// Bind the data source to the DataList.
  TransactionList.DataBind();
  // Close the SqlDataReader object.
  objReader.Close();
 }
 catch( Exception ex )
 {
  // Let the user know of any errors.
  ErrorMessage.Text = ex.Message.ToString();
 }
 finally
 {
  // If the connection is open, close it.
  if( objConnection.State == ConnectionState.Open )
  {
   objConnection.Close();
  }
 }
}

private string ExtractExceptionMessage( 
 string strCompleteExceptionMessage )
{
 // Look for the start of the exception message that was thrown
 //  from within the Web Service
 int nStartIndex =
  strCompleteExceptionMessage.IndexOf( "invocation. ---> " ) + 17;
 // Skip the exception type (such as System.Exception :)
 nStartIndex =
  strCompleteExceptionMessage.IndexOf( ":", nStartIndex ) + 2;
 // Find the end of the exception description 
 // before the debug information.
 int nEndIndex =
  strCompleteExceptionMessage.IndexOf( " at ", nStartIndex );

 // Return the substring that contains the actual exception message.
 return( strCompleteExceptionMessage.Substring( nStartIndex,
   nEndIndex - nStartIndex ) );
}

private void DoTransaction( int nType )
{
 // Instantiate the Web Service wrapper class.
 com.aspnet_solutions.http://www.BankTrans bt =
  new com.aspnet_solutions.http://www.BankTrans();

 double dBalance = 0, dAmount = 0, dCharge = 0;
 try
 {
  // Get the balance as a double.
  dBalance = Convert.ToDouble( Balance.Text.Substring( 1,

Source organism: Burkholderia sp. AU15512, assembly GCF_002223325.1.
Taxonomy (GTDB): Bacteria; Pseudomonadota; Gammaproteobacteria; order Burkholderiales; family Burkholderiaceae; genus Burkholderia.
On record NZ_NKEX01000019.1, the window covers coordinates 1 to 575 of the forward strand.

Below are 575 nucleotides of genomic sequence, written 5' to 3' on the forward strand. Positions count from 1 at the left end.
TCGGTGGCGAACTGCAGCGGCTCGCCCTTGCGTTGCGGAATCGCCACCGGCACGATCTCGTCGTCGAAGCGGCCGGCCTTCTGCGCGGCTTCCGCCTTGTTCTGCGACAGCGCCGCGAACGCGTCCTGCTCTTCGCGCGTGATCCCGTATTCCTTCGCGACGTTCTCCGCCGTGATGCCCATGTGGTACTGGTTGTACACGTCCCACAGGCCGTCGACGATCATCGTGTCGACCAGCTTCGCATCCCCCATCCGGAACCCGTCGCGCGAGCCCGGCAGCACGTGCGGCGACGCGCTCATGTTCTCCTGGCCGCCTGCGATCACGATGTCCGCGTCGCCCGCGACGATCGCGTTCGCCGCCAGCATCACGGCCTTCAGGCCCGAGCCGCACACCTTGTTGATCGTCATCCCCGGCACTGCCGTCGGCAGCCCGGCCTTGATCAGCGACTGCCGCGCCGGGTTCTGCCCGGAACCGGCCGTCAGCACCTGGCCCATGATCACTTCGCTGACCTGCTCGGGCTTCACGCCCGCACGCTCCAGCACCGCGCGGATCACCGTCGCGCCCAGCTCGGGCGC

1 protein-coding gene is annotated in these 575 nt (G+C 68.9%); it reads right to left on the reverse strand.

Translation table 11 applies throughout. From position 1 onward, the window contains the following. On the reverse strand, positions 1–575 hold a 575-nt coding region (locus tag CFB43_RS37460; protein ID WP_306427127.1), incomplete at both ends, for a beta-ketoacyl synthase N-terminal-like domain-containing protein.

Balance.Text.Length - 1 ) );
  // Get the amount as a double.
  dAmount = Convert.ToDouble( Amount.Text );
  // Get the charges as a double.
  dCharge = Convert.ToDouble( Charge.Text.Substring( 1, 
   Charge.Text.Length - 1 ) );
 }
 catch( Exception ex )
 {
  // If there was a numeric conversion exception,
  //  we'll catch it here, show the error, and
  //  return to caller.
  ErrorMessage.Text = ex.Message.ToString();
  return;
 }
 try
 {
  // Call the Transact() method.
  bt.Transact( nType, dBalance, dAmount,
   Account.Text, PIN.Text );
 }
 catch( Exception ex )
 {
  ErrorMessage.Text =
   ExtractExceptionMessage( ex.Message.ToString() );
  return;
 }

 // Show the results.
 ErrorMessage.Text = "Transaction success";

 // If a deposit, add the amount.
 if( nType == 1 )
 {
  dBalance += dAmount;
 }
 // Otherwise subtract the amount.
 else
 {
  dBalance -= dAmount;
 }
 // Subtract the transaction charge from the balance.
 dBalance -= 0.15;
 // Add the transaction charge to the charge variable.
 dCharge += 0.15;

 // Set the user interface strings to the updated values.
 Balance.Text = dBalance.ToString( "$.00" );
 Amount.Text = "";
 Charge.Text = dCharge.ToString( "$.00" );

 PopulateTransactionList();
}

private void Deposit_Click(object sender, System.EventArgs e)
{
 DoTransaction( 1 );
}

private void Withdraw_Click(object sender, System.EventArgs e)
{
 DoTransaction( 0 );
}

Listing 4—The Code Behind Default.aspx (VB)

Private Sub Page_Load(ByVal sender As System.Object, _
 ByVal e As System.EventArgs) Handles MyBase.Load
  If Not IsPostBack Then
    ' Create an account based on the system clock.
    Account.Text = Convert.ToString(DateTime.Now.Ticks)
    ' We need this for random numbers.
    Dim rnd As New Random(DateTime.Now.Ticks)
    ' Create a random balance.
    Dim dBalance As Double = (rnd.Next(2000) + 5000)
    ' Convert the balance to a string.
    Balance.Text = dBalance.ToString("$.00")
    ' Start the charge off at zero.
    Charge.Text = "$0.00"
  End If
End Sub

Private Sub PopulateTransactionList()
  ' Create a database connection object.
  Dim objConnection As _
   New SqlConnection(_
    "server=localhost;uid=sa;pwd=;database=WebServiceTransactions")

  Try
    ' Open the connection.
    objConnection.Open()

    ' Create the SQL string.
    Dim strSql As String = _
     String.Format("select TD,Bal=CAST(Balance As varchar)," + _
     "Amt=CAST(Amount As varchar) from Transactions " + _
     "where Account='{0}' order by TD", _